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Improving Microsoft Services Team: Security and Zero Trust

Ken Ledyard // April 13, 2022

Microsoft

We recently shared the news that Improving has created a Microsoft Services Team. So, we want to share additional insights on some key areas the team will assist clients with. While we focus on the M365, Azure, and D365 Microsoft Clouds, there is one specific area that overlaps all the clouds: Security. 

Security, without question, is a topic on top of every company’s radar, and for good reason. There’s no shortage of horror stories hitting the news about dealing with security issues. 

Today we are going to examine at a high level what Microsoft means by “Zero Trust” and its key components. The philosophy is simple. It teaches clients to never trust, always verify.  

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Over the course of the last couple of years, this has become more critical than ever as almost all companies found themselves needing to adapt to remote and mobile work. Today companies need to ensure that all applications, data, devices, and people are secure. Zero Trust is shifting from a trust by default perspective to trust by exception. Microsoft sites the following as their guiding principles of Zero Trust: 

  • Verify explicitly – Always authenticate and authorize based on all available data points. 
  • Use Least privilege access – Limit user access with Just-In-Time and Just-Enough-Access, risk based adaptive policies, and data protection. 
  • Assume breach – Minimize blast radius and segment access. Verity end-to-end encryption and use analytics to get visibility, drive threat detection, and improve defenses.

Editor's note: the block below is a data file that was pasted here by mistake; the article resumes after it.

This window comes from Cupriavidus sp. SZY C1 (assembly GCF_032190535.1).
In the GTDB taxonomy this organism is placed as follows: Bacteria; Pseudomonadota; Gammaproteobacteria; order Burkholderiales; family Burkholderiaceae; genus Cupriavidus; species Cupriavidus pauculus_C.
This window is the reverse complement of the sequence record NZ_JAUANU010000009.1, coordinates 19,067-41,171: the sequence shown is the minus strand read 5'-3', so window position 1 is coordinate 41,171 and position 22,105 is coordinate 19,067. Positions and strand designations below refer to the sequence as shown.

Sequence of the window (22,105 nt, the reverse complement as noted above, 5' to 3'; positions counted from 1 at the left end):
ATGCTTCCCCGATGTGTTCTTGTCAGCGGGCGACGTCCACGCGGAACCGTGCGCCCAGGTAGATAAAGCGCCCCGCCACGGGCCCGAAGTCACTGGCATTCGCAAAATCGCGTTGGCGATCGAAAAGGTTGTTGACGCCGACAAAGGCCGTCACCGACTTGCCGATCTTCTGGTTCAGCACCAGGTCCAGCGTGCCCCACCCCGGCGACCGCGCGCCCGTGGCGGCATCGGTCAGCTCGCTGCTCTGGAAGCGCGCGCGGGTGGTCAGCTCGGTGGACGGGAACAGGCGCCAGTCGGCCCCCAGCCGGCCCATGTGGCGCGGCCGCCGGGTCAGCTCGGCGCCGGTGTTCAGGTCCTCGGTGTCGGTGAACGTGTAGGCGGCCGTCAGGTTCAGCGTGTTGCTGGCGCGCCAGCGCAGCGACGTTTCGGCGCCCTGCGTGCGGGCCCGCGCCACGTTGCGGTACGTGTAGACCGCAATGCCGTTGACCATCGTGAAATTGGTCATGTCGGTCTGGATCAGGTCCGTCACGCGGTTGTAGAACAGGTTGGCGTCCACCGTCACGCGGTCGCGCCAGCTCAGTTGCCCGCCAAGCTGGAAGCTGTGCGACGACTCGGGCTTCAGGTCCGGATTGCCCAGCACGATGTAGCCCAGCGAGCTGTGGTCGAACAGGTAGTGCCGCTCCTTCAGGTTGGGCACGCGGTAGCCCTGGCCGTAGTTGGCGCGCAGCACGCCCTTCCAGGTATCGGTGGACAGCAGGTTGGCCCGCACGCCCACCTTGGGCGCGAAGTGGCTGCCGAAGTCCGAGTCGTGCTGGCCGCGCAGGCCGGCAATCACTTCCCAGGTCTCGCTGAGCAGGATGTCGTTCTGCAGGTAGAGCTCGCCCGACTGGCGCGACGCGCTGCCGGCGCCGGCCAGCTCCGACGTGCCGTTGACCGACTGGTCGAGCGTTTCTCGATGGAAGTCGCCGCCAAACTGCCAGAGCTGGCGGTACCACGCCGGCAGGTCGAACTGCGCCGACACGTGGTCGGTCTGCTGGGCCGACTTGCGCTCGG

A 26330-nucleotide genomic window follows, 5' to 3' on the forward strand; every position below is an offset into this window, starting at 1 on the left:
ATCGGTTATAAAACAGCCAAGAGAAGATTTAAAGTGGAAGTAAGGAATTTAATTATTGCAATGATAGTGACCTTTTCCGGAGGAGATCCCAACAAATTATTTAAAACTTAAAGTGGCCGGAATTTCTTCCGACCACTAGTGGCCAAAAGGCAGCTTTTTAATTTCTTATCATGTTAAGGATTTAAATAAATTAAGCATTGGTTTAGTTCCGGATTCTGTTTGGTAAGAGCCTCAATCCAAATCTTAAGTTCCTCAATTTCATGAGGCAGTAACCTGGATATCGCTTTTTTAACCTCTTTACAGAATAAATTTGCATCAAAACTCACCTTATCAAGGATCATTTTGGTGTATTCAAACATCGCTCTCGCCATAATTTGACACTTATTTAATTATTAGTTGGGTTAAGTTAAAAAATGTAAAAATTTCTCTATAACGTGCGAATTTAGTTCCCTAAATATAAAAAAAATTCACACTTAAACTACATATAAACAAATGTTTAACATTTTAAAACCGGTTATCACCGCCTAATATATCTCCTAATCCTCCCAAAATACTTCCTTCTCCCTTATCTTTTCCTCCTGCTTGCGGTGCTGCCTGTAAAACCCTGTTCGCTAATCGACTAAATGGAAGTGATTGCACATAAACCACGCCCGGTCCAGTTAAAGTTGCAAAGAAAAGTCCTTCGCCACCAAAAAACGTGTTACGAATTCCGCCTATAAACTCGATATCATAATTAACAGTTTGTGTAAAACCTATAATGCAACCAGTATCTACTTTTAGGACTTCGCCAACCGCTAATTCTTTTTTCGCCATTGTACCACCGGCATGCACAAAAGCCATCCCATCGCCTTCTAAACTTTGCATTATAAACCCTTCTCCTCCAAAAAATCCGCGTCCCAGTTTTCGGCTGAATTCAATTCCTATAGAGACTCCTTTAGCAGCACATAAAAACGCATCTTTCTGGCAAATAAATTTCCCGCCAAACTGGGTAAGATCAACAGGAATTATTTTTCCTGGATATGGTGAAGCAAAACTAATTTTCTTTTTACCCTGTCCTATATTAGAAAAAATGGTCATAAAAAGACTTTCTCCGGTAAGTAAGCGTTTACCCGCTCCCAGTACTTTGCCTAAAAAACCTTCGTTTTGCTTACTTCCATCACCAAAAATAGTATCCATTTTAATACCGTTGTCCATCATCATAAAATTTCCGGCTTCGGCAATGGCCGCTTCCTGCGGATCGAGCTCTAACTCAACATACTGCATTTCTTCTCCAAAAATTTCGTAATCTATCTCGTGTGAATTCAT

Microsoft’s guiding principles are backed by a suggested approach to Zero Trust by securing seven key technology pillars 

  1. Secure Identity 
  2. Secure Endpoints 
  3. Secure Applications 
  4. Secure Data 
  5. Secure Infrastructure 
  6. Secure Networks 
  7. Secure Visibility, Automation, and Orchestration 

The Microsoft Zero Trust approach should allow companies to more easily find and detect threats, respond to them, and prevent or block undesired events across the organization.

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An example of this Improving is putting Microsoft Zero Trust into action with our client Towpath Credit Union. Towpath Credit Union began its digital transformation with a plan to move to the cloud and adopt Microsoft 365 and Azure. Security was and still remains at the center of all decisions on this journey.  

Towpath Credit Union adopted a Zero Trust approach and is leveraging real-time monitoring with Defender for Endpoint to detect any suspicious behavior before it can have an impact on performance or security. They are made aware of any known vulnerabilities across all their devices based on the power of Microsoft’s cloud security intelligence. Towpath also has all their devices enrolled with Microsoft Intune so that common policies and configurations are enforced. And when deviations are detected, access is blocked to critical business systems. Intune is also enabling employees to be more productive using mobile devices while ensuring company data remains safe and protected.

To learn more about how Improving can effectively help you get to a Zero Trust environment reach out to us. We also encourage you to review the security content from our Cloud Solution Provider webinars and check out our Towpath Credit Union Case Study. 

This has been part 1 in a 3-part series discussing focus areas of the Improving Microsoft Services Team. 

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